Board Games are Wicked Awesome!
I Love The Board Games!
I picked this game up late 2017 from the Board Game Geek store on account I was looking for a portable, filler card game. It's taken me a bit to get it played but I finally found a willing opponent. The theme is light but you are a shepherd trying to make their sheep happy by arranging them in like colored groups.
The rulebook is a bit rough as this is a Japanese game and there are some translation difficulties. After a few plays, the rules became clear and were quite obvious. The main point of the game is forming groups of like color cards in a grid in front of you. You acquire cards to do this from a 4 column x 2 row grid of cards that are created from the draw deck. On a players turn, they have two options: pick a column of two cards or place cards. If you ever start your turn with six or more cards in hand you must place. If you ever start with zero cards in hand, you must pick a column.
Placing cards with the same number - Each card has two numbers at the top that are used for placement. You may choose a card in your own grid as a starting point and create a path of cards of the same number next to that card.
Placing cards with the consecutive numbers - Again, you choose a starting card from your own grid and may place one or more cards either ascending or descending adjacent to that card. One difference with this placement rule is that you can utilize more than one edge of the starting card to create multiple paths.
Placing a single card - If you choose to place a single card that is neither the same number nor increasing/decreasing next to a designated start card, you must also discard a card from your hand.
In addition to numbers at the top left and right of the card, there are also some symbols: bells, stars, hearts, victory point signs, and a green card. These will help determine the final score.
1. Whoever has the most connected bells gets either 8, 4, or 2 points depending on if they 1st, 2nd, or 3rd
2. Whoever has the most stars (adjacency doesn't matter) gets 4 or 2 points.
3. Whoever has the most hearts (adjacency doesn't matter) gets 4 or 2 points.
4. Each victory point symbol counts as 1 point.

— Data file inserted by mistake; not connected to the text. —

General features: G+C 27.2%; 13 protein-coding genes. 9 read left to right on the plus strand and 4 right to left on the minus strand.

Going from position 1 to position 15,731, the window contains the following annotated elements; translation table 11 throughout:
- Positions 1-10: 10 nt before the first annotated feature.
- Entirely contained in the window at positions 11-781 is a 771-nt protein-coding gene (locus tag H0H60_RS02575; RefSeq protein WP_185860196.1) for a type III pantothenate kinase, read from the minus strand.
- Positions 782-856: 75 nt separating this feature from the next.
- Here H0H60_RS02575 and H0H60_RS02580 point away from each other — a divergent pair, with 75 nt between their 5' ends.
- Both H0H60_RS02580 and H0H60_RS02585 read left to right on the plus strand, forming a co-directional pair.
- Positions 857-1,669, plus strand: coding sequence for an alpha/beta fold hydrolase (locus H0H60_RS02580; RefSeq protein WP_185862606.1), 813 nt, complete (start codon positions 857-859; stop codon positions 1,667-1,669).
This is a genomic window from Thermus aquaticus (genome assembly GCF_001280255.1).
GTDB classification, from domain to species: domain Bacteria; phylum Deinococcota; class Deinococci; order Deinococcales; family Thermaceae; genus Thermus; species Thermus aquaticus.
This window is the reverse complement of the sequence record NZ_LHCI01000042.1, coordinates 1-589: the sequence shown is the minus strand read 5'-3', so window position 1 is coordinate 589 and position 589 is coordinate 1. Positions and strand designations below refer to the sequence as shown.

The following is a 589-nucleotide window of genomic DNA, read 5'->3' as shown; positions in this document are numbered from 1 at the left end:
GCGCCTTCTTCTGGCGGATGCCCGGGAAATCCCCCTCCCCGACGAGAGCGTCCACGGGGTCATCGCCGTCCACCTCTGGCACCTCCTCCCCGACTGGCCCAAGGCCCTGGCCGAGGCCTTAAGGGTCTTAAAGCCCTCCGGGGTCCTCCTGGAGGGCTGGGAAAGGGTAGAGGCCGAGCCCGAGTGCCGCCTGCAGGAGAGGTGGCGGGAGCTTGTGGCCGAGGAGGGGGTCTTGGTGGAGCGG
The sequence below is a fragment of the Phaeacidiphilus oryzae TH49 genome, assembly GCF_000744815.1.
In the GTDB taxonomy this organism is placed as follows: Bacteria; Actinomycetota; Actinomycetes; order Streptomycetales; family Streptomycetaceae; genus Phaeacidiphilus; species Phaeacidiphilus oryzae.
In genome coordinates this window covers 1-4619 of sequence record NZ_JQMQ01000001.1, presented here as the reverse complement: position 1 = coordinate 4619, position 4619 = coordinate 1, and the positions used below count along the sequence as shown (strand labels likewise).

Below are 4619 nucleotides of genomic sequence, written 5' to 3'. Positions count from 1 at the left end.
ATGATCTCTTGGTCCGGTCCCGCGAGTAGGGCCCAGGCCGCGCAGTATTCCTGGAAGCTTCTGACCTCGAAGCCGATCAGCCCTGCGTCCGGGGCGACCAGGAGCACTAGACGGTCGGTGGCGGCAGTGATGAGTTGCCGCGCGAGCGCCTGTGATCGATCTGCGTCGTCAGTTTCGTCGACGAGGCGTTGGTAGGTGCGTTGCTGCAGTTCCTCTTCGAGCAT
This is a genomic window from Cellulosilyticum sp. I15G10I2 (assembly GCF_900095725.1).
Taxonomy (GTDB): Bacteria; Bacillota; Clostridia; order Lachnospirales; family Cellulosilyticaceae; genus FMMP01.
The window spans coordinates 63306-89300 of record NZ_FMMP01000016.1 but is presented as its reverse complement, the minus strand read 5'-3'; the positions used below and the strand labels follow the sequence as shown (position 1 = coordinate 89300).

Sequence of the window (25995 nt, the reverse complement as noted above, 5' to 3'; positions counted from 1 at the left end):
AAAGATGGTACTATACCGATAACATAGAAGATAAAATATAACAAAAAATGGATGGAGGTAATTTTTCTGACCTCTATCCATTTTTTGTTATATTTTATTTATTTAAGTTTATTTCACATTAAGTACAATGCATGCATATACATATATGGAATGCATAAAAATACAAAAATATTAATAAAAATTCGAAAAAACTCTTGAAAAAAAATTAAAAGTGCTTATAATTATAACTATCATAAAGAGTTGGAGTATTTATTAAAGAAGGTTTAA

5. Sheep grouping will score if there are exactly that number of colors adjacent to each other. If you have more than the required number in a group, you do not score those points.
6. Finally, you subtract the number of rows and columns from your score. E.G. a 4x4 grid would cost you 8 points.
The game comes in a 3"x 4" box. There are 108 cards in total: 100 sheep cards and 8 scoring cards (and a start player card). While these cards are quite small, they work perfectly in place of tiles. Essentially, that's what this game is: tile placement. Each color card has different facial features on the sheep to help differentiate between colors which I appreciate as I play with some people that are color blind. The game takes about 20-30 minutes for two players and I usually end up playing at least two games in a row. The mechanics are simple but the choices have some meat to them. Do you just try to create groups of sheep? Do you worry about connecting bells? What about gaining the majority of stars and hearts? So far, I have found it more beneficial to focus on the groupings and keeping the size of my grid under control. I have only played two player but it is so good at two player I am looking forward to trying it out with more players. As of this date (April 19, 2018) there are a few copies left in the Board Game Geek store. I would definitely recommend this card game. It is portable, easy to teach, and offers some thoughtful choices.